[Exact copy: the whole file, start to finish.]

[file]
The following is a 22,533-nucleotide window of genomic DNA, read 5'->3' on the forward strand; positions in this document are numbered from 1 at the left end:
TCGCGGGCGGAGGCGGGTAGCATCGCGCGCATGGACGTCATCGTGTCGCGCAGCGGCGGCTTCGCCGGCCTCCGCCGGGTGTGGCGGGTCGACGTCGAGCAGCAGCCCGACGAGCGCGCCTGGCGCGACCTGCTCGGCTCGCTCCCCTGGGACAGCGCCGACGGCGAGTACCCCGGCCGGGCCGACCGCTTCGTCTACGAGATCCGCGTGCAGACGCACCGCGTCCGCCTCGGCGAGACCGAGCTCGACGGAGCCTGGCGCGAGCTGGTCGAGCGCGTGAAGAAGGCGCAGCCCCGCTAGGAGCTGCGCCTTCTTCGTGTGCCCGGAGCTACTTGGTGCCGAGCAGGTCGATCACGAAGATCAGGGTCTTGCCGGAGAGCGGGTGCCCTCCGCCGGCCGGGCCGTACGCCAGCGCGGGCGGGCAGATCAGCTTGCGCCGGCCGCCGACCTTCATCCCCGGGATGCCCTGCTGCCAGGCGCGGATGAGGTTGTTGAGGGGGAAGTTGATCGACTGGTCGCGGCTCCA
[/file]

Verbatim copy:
The following is a 22,533-nucleotide window of genomic DNA, read 5'->3' on the forward strand; positions in this document are numbered from 1 at the left end:
TCGCGGGCGGAGGCGGGTAGCATCGCGCGCATGGACGTCATCGTGTCGCGCAGCGGCGGCTTCGCCGGCCTCCGCCGGGTGTGGCGGGTCGACGTCGAGCAGCAGCCCGACGAGCGCGCCTGGCGCGACCTGCTCGGCTCGCTCCCCTGGGACAGCGCCGACGGCGAGTACCCCGGCCGGGCCGACCGCTTCGTCTACGAGATCCGCGTGCAGACGCACCGCGTCCGCCTCGGCGAGACCGAGCTCGACGGAGCCTGGCGCGAGCTGGTCGAGCGCGTGAAGAAGGCGCAGCCCCGCTAGGAGCTGCGCCTTCTTCGTGTGCCCGGAGCTACTTGGTGCCGAGCAGGTCGATCACGAAGATCAGGGTCTTGCCGGAGAGCGGGTGCCCTCCGCCGGCCGGGCCGTACGCCAGCGCGGGCGGGCAGATCAGCTTGCGCCGGCCGCCGACCTTCATCCCCGGGATGCCCTGCTGCCAGGCGCGGATGAGGTTGTTGAGGGGGAAGTTGATCGACTGGTCGCGGCTCCA